Wall Street's main indexes all gained more than 2% on Friday after December payrolls expanded more than expected even as wage increases slowed and services activity contracted, easing worries about the Federal Reserve's interest rate hiking path.
US nonfarm payrolls rose by 223,000 jobs in December, Labor Department data showed, while a 0.3% rise in average earnings was smaller than expected and less than the previous month's 0.4%.
In another set of data, U.S. services activity declined for the first time in more than 2-1/2 years in December as demand weakened, with more signs of inflation easing.
"We got good news on the inflation front with wage gains that are slowing. We got participation rates pick up again and yet we're still creating jobs. It's a kind of a win-win for the economy. And on the other side the ISM services report was really weak and broadly weak," said Megan Horneman, chief investment officer at Verdence Capital Management in Hunt Valley, Maryland.
"That's basically making people think the Fed is nearing the end of what's been one of the most aggressive tightening cycles we've seen in decades. That's why the markets are taking off."
The Dow Jones Industrial Average rose 700.53 points, or 2.13%, to 33,630.61; the S&P 500 gained 86.98 points, or 2.28%, at 3,895.08; and the Nasdaq Composite added 264.05 points, or 2.56%, at 10,569.29.
Friday's rally boosted the benchmark S&P and the Nasdaq enough to snap four weeks of declines. For the holiday-shortened week, the S&P rose 1.45% while the Nasdaq added 0.98% and the Dow advanced by 1.46%.
For the gains, John Augustine, chief investment officer at Huntington National Bank in Columbus, Ohio, pointed to a calming of anxiety that the Fed would raise rates so much that it causes a recession.
"Today's reports may alleviate that pressure to force a recession. They may already have slowed down the economy enough. They just need validation from inflation reports."
Still the Fed last month projected an a interest rate target peak of around 5% and said it would keep rates high until inflation is where it wants it to be.
Fed officials on Friday acknowledged cooling wage growth and other signs of a gradually slowing economy, with Atlanta President Raphael Bostic hinting at the chance of a quarter percentage point hike at the next policy meeting.
But Huntington's Augustine said the central bank needs to see further slowing of price increases in the December inflation report, due out on Thursday, before deciding whether to slow its next rate hike. It raised rates 50 basis points in December.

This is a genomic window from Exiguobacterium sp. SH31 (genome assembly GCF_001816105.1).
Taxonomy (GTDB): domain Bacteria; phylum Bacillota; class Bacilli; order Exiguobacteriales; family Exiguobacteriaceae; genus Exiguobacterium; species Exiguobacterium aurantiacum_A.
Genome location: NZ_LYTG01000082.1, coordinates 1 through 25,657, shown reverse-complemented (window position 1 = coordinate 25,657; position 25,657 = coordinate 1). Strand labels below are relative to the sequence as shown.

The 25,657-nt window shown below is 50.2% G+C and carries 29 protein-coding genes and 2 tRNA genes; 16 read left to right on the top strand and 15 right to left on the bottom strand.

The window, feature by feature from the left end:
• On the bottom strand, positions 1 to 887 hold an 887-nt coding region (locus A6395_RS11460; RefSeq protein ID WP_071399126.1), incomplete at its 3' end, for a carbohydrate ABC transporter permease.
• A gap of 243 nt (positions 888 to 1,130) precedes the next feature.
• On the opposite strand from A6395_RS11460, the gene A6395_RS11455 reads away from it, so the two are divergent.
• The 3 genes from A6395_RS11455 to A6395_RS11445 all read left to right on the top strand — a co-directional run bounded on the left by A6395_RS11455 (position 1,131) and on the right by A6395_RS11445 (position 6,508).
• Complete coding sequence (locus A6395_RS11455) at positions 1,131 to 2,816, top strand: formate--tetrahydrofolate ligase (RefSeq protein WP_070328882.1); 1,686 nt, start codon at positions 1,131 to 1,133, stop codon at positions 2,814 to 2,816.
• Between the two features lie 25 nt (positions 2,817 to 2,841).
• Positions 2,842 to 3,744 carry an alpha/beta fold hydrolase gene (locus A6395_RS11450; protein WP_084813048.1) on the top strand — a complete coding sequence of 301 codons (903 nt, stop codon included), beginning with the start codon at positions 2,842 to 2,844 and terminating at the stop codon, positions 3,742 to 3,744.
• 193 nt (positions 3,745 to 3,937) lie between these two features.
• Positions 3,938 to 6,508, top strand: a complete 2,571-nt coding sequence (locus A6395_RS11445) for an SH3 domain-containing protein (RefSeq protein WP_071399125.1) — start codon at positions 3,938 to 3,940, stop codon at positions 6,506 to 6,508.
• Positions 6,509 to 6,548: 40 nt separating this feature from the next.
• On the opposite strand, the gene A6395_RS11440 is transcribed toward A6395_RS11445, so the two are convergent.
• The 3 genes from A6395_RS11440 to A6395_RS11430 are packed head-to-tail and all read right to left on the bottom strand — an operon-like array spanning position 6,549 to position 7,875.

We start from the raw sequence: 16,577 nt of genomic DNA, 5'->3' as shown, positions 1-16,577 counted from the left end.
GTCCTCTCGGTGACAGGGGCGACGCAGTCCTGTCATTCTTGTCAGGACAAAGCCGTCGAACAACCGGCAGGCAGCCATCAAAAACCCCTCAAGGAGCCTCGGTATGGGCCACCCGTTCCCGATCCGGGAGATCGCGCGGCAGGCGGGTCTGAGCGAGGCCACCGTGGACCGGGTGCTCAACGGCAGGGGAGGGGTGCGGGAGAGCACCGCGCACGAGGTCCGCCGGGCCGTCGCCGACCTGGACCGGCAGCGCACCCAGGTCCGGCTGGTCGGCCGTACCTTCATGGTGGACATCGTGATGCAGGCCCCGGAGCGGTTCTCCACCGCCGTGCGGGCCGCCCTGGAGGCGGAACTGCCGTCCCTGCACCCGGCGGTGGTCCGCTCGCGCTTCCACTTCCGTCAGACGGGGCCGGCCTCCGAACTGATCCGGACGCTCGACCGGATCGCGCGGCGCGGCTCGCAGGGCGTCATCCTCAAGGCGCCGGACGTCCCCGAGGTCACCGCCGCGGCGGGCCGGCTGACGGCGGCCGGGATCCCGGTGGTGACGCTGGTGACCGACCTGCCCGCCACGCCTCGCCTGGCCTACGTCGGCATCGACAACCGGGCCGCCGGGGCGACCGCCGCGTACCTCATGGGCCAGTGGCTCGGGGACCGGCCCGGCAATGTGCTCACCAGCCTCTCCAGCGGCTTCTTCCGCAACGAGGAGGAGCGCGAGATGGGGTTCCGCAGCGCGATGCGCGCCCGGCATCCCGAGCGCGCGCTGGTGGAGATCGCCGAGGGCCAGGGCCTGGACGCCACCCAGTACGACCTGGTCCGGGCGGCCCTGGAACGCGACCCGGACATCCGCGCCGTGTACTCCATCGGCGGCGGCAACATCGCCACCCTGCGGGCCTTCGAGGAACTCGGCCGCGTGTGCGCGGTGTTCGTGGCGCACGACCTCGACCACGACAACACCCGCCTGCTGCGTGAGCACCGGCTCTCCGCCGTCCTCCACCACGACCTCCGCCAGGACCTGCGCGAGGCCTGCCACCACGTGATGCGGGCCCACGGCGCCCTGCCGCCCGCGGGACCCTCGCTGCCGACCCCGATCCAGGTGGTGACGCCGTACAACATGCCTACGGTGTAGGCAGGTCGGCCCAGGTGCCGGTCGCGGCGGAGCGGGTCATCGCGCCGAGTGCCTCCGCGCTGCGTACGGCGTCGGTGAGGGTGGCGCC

Also next week several of the biggest U.S. banks including JPMorgan and Bank of America will kick off the fourth-quarter earnings season on Friday.
"That's the part of the puzzle people haven't been able to figure out. How much should earnings estimates be cut for the calendar year or have they been cut enough?" said Horneman at Verdence.
All the major S&P 500 indexes gained with materials' 3.44% increase leading the pack. Interest-rate sensitive technology was next with a 2.99% gain.
The weakest sector was healthcare, which rose 0.89% followed by energy's 1.68% increase.
Consumer staples was boosted by Costco Wholesale Corp, whose shares jumped 7% after the membership-only retailer reported strong December sales growth.
Shares in Biogen Inc closed up 2.8% after the U.S. Food and Drug Administration on Friday approved the Alzheimer's drug lecanemab developed by Eisai Co Ltd and Biogen for patients in the earliest stages of the disease. Eisai's U.S. shares closed up 4% at $64.20.
Pfizer Inc shares advanced 2.5% after reports of talks with China to secure a license that will allow domestic drugmakers to manufacture and distribute a generic version of the U.S. company's COVID-19 antiviral drug Paxlovid in China.
Bed Bath & Beyond Inc tumbled 22% after Reuters reported that the home goods retailer was preparing to seek bankruptcy protection in coming weeks.
Advancing issues outnumbered decliners on the NYSE by a 6.69-to-1 ratio; on Nasdaq, a 2.59-to-1 ratio favored advancers.
The S&P 500 posted 18 new 52-week highs and five new lows; the Nasdaq Composite recorded 97 new highs and 65 new lows.
On US exchanges 11.15 billion shares changed hands compared with the 10.84 billion average for the full session over the last 20 trading days.